Nowadays, the word “immigrants” brings to peoples` minds the refugee crisis, evoking images of people crossing the Eastern Mediterranean in their effort to survive and find a better future. In Cyprus, however, the word is also reminiscent of a school and its pupils. An art project with the same name, created by the students of Apostolos Loukas High School, in Kolossi, under the guidance of their teacher Popi Nicolaou, has made all Cypriots proud.
The old boat that was transformed into art, to enter a national student competition, has managed to sent a powerful message, winning eventually two prizes at a Saatchi Gallery competition, in London, as well as the 2016 European Citizen`s Prize, awarded by the European Parliament together with Turkish Cypriot teacher and pro-reunification activist Şener Elcil.
Following the prize-giving ceremonies, organized by the EP office in Cyprus, Nicolaou and Elcil will both attend on Wednesday the official ceremony, in Brussels, along with other recipients of the prize, from the rest of the member states.
In an interview with CNA, Nicolaou said she was moved that the school was selected for the award. “Me and my students, we have managed to turn public opinion in favor of those refugees and to make people recognize that the message can be conveyed by any part of society, and with any means – and in particular through art – when it is powerful enough” she noted.
Nicolaou also said that she recognized right from the start that this was a different project, however she could never imagine the acceptance and affection ordinary people would display towards it, nor the awards it would receive.
Before entering the Saatchi Gallery competition, the art teacher was not certain whether their project would be acknowledged, despite its contemporaneous message. The result was to win the “Overall Winner” and “Secondary Category Winner” awards. However, the boat`s journey is not meant to end any time soon, since it is being considered for display at the Council of Europe, in Strasbourg, on the occasion of the Cypriot Chairmanship of the Committee of Ministers. The University of Cyprus has also proposed to exhibit the project in early November.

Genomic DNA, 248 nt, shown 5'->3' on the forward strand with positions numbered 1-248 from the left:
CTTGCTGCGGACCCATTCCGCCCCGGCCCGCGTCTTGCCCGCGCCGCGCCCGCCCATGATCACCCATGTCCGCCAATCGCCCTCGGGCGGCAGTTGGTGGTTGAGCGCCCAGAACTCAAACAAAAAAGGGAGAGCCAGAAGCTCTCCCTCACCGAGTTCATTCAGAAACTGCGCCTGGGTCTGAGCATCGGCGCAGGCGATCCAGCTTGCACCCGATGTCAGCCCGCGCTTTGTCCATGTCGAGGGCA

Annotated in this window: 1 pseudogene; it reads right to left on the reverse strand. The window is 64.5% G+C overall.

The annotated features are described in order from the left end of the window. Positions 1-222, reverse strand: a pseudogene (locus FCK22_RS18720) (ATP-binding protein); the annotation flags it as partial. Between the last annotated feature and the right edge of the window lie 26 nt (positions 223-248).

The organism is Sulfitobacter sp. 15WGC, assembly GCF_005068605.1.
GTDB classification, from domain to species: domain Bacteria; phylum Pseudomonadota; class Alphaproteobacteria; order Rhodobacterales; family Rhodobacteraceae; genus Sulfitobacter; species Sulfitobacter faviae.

Regarding the 18,000 sterling prize the school was awarded for the project, Popi Nicolaou explained that a Committee has been formed, with the aim of creating art facilities. They will be used for art class, as well as for afternoon seminars, teaching children the various art techniques. It will belong not just to the school, but to the community and Limassol in general, Nicolaou says.
She also underlined the message that was sent by her students, “to care about refugees”, because as she notes, Cypriots have also gone through the same ordeal. We have been and we still are refugees, says the teacher, referring to Cypriots that were displaced following the 1974 Turkish invasion and occupation.”I am one of them, I have never ceased feeling like a refugee and my aim is to return someday in Varosha, were I come” she adds, while referring to her hometown, the now uninhabited, fenced-off city part of Famagusta, in the eastern coast of Cyprus.
According to Nicolaou, the feelings of becoming a refugee are never forgotten, nor the pain or the desire to go back, “no matter how many years pass”.
Cyprus has been divided since 1974, when Turkish troops invaded and occupied its northern third.
ENDS, CYPRUS NEWS AGENCY